Ruzimuradov, a reporter for the opposition newspaper Erk, is the longest-imprisoned journalist in the world, according to CPJ research.
The reporter and Muhammad Bekjanov, Erk’s chief editor, were jailed on politicized anti-state charges after they were forcibly returned to the country from Ukraine in 1999.
In September 1999, a Tashkent court convicted the two of publishing and distributing a banned newspaper. Both were also convicted of participating in a banned political protest and attempting to overthrow the regime. Bekjanov was sentenced to 14 years in prison and Ruzimuradov was sentenced to 15 years.
The journalists were beaten before their trial began, according to CPJ sources and news reports. After the verdict was announced in November 1999, Bekjanov and Ruzimuradov were jailed in penal colonies for individuals convicted of serious crimes.
In a September 2014 report on political prisoners in Uzbekistan, the international organization Human Rights Watch said Ruzimuradov was being held in Tavaksay prison colony outside Tashkent. Human Rights Watch said that Ruzimuradov was due to be released in May 2014, but that authorities extended his sentence for an undisclosed period because of unspecified violations of prison rules.
According to a petition published on the online platform Avaaz in December 2014, and to an interview that Dilorom Iskhakova, a member of the opposition party Erk, gave to RFE/RL’s Uzbek Service, authorities sentenced Ruzimuradov to an additional three years. Iskhakova said Ruzimuradov’s health had deteriorated and he had acute tuberculosis and hypertension.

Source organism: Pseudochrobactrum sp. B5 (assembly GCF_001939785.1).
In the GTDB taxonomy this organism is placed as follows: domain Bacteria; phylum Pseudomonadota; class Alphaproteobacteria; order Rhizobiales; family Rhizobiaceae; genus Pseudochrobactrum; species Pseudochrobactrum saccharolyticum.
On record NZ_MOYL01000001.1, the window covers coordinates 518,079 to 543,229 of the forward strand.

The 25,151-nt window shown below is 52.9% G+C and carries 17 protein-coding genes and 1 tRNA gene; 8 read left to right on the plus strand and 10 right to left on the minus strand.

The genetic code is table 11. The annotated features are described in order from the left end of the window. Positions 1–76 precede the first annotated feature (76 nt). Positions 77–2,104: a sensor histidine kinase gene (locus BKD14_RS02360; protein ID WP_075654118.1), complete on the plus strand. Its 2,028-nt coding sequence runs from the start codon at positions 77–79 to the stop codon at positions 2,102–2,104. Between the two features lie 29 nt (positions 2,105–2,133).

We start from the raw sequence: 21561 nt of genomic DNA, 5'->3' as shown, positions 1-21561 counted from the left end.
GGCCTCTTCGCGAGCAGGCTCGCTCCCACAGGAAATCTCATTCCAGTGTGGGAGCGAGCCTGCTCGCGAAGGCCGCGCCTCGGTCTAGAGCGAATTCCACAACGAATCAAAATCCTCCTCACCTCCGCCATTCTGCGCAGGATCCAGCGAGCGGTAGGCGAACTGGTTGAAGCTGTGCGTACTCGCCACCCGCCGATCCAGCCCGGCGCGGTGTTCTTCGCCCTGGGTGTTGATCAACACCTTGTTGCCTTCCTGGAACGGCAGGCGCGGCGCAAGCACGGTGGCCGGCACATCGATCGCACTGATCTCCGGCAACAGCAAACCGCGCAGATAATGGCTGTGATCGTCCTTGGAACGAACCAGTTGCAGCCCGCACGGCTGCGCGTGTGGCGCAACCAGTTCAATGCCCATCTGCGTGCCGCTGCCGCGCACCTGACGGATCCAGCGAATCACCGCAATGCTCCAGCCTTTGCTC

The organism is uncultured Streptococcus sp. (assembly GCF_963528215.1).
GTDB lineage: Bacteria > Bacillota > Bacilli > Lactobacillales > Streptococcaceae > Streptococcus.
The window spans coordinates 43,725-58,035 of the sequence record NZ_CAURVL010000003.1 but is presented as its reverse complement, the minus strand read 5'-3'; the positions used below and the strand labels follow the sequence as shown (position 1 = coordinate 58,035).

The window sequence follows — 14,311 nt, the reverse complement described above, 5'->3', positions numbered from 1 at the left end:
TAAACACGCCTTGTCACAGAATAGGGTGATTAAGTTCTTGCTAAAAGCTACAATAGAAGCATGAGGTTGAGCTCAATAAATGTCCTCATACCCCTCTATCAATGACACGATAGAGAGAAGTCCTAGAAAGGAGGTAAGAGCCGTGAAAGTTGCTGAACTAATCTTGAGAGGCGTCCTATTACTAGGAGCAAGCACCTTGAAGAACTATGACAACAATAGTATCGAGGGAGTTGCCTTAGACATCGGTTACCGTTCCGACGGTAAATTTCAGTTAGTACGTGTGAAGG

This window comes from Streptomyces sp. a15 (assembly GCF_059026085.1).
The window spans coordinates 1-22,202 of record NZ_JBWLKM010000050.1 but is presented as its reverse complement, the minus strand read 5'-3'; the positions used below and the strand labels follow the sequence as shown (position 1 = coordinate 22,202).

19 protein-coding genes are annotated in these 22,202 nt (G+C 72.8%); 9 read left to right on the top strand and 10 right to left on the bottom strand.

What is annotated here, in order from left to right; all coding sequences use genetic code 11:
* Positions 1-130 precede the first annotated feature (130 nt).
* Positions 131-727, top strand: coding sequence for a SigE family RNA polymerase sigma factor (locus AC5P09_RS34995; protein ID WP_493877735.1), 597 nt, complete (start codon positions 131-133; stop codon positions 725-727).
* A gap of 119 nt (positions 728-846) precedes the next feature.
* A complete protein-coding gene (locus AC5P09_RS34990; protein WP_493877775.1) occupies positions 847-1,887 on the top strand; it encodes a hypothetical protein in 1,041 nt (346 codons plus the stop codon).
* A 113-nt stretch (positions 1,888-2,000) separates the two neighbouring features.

Bekjanov and Ruzimuradov were detained in Ukraine, where they had been publishing Erk, the official newspaper of the opposition political party by the same name, in exile. They were extradited at the request of Uzbek authorities.
Bekjanov’s brother is Muhammad Salih, the leader of the political party Erk (Liberty) and a 1991 presidential candidate in Uzbekistan. Salih, who has lived in exile since 1993, was sentenced in absentia to prison on anti-state charges in 1999.
On January 23, 2017, CPJ wrote an open letter to Uzbekistan’s new President Shavkat Mirziyoyev urging him to release journalists, including Ruzimuradov.
Bekjanov was released on February 22, 2017. He told CPJ in September that he had made many attempts, but failed to find any information about the fate of Ruzimuradov.
CPJ has been in touch with several Uzbek activists and human rights defenders but could not determine Ruzimuradov’s status or whereabouts in late 2017.